I saw a link that suggested that when the fed prints money, this money is actually lent to the government in the form of bonds, not given. This, despite the fact that the Fed is (loosely) associated with the government.

My question is...

  1. Is this correct?

  2. If so, how are the interest rates determined?


2 Answers 2


The Fed itself does not print anything that’s done by US treasury’s department Bureau of Engraving and Printing.

It is true that Fed decides how much money should there be in circulation through its monetary policy. This also includes ordering treasury to print notes and mint to mint coins although it is worth noting that only small fraction of all US dollars are actually in this form. Most money is created through the fractional reserve system by setting the federal funds rate - a rate at which private banks can borrow money from Fed, and also reserve requirement (although that one is traditionally not used as a policy tool).

It is also true that Fed purchases government bonds and that this is one way how it creates money when governments itself needs them.

The interest rate on government bonds is set by supply and demand. The supply is controlled by the US government issuing its own bonds and demand is created by people or organization wanting to put their savings into these bonds.

The interest rate on these bonds gets smaller if there is high demand for them and vice versa (ceteris paribus). In fact one of the reason why Fed buys government bonds instead of just ordering treasury to directly print money for the US gov. is to create extra demand that lowers borrowing cost of US government.

Also, you should know that all profits Fed gets from the bond interest payments and also other activities are sent to the US budget, or to be more precise Fed sends all its profits to the US treasury which then adds them to the budget, so although Fed technically charges US government that interest it then pays it back to the budget so it’s just juggling the funds around in that case.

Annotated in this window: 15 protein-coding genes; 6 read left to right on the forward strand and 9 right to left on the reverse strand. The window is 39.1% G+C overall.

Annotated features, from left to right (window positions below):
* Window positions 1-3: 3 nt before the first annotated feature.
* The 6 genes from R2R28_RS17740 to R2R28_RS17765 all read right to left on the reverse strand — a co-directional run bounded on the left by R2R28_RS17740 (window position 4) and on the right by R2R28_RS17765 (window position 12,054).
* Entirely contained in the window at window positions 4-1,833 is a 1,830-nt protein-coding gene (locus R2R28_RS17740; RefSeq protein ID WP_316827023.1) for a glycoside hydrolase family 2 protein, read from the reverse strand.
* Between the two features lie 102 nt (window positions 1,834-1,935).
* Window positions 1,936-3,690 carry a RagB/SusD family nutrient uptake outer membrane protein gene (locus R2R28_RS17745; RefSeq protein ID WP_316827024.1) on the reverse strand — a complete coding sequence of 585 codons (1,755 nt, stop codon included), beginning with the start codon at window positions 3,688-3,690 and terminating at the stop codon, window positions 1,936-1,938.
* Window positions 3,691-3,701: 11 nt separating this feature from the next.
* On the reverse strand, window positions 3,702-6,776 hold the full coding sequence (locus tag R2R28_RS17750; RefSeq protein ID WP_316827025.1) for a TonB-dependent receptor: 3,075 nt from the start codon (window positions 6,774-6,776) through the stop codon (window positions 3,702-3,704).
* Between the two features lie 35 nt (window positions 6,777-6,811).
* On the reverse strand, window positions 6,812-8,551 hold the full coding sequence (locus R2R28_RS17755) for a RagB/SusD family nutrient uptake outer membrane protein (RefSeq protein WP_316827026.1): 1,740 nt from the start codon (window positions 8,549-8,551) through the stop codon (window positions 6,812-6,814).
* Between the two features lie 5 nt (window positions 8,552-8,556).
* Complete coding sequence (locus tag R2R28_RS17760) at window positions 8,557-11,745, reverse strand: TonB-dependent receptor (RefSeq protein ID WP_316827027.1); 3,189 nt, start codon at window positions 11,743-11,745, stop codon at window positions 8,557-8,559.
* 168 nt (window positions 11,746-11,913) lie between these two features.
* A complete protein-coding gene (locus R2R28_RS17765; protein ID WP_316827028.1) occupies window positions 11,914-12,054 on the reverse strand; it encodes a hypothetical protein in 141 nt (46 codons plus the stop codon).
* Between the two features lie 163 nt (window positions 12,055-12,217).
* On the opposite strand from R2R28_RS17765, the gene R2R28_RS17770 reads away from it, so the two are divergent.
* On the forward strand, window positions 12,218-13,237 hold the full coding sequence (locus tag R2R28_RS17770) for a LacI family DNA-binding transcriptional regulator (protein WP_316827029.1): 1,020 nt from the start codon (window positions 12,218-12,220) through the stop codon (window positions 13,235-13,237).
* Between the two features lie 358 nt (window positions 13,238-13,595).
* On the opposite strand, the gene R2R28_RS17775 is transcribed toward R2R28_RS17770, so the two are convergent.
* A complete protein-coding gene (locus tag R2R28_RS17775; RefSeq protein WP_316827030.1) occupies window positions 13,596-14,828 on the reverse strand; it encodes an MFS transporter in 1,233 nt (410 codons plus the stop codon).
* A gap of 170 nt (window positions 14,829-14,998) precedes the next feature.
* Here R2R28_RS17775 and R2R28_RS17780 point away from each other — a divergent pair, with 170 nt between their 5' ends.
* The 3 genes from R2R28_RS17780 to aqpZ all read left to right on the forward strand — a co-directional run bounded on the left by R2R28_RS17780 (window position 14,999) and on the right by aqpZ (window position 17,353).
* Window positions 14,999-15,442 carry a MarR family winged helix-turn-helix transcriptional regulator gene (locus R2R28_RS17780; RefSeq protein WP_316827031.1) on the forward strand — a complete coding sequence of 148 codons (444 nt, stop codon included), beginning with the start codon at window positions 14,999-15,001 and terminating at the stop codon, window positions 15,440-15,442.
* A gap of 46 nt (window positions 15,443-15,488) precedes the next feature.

• $\begingroup$ This is fascinating. But I get the feeling I can't understand it properly without a fair amount of detail. Do you know of any source (maybe a textbook) where I can read more? $\endgroup$ Commented Apr 25, 2020 at 10:44
  • $\begingroup$ @doublefelix the process of money creation is described in almost all bachelors level textbooks. For example, Mankiews principle of economics is one place which explains the fractional reserve system. But pretty much any proper bachelor level text should include this so just get one that’s most convenient for you. Some textbooks might not include all the details of how institutions work since some textbooks don’t focus on US but you still get the broad strokes as the fractional system in most countries is very similar with just small institutional details - for example in some countries... $\endgroup$
    – 1muflon1
    Commented Apr 25, 2020 at 12:18
  • $\begingroup$ ... the central banks are more explicitly owned by government etc but most differences are just cosmetic caused by different history. Some central banks such as ECB also have different mandates (Fed must both target price stability and unemployment, whereas ECB only has mandate for price stability), but the money creation works more or less the same way in all fractional reserve systems $\endgroup$
    – 1muflon1
    Commented Apr 25, 2020 at 12:21
  • $\begingroup$ I guess what I am most interested in is an analysis of all the sources of money creation in the US, and how that and other factors can lead to inflation, ideally backed up by historic examples of countries that dealt with high levels of inflation. $\endgroup$ Commented Apr 25, 2020 at 12:34
  • 1
    $\begingroup$ I will check out Mankiew's principles of economics $\endgroup$ Commented Apr 25, 2020 at 12:34

1) The phrasing you use is somewhat non-standard, but it seems close to the correct view.

The U.S. Treasury borrows by issuing bonds. What people loosely call “printing money” (a badly defined phrase) is that the Federal Reserve buys those bonds from their owners. The original owners of the bonds “lent” the Treasury the money, and the Fed just takes the loan of their hands. The Fed pays for the bond by creating a deposit at the seller’s bank (the central bank is a bank which takes deposits from private banks), and that deposit is considered to be “money” (technically, part of the monetary base).

The Treasury owns the common equity of the Federal Reserve, so to a certain extent, it is one arm of the government dealing with another.

There are plenty of questions on here that discuss “quantitative easing” and give longer explanations.

2) The Fed buys and sells bonds in the market, so it is a market rate.


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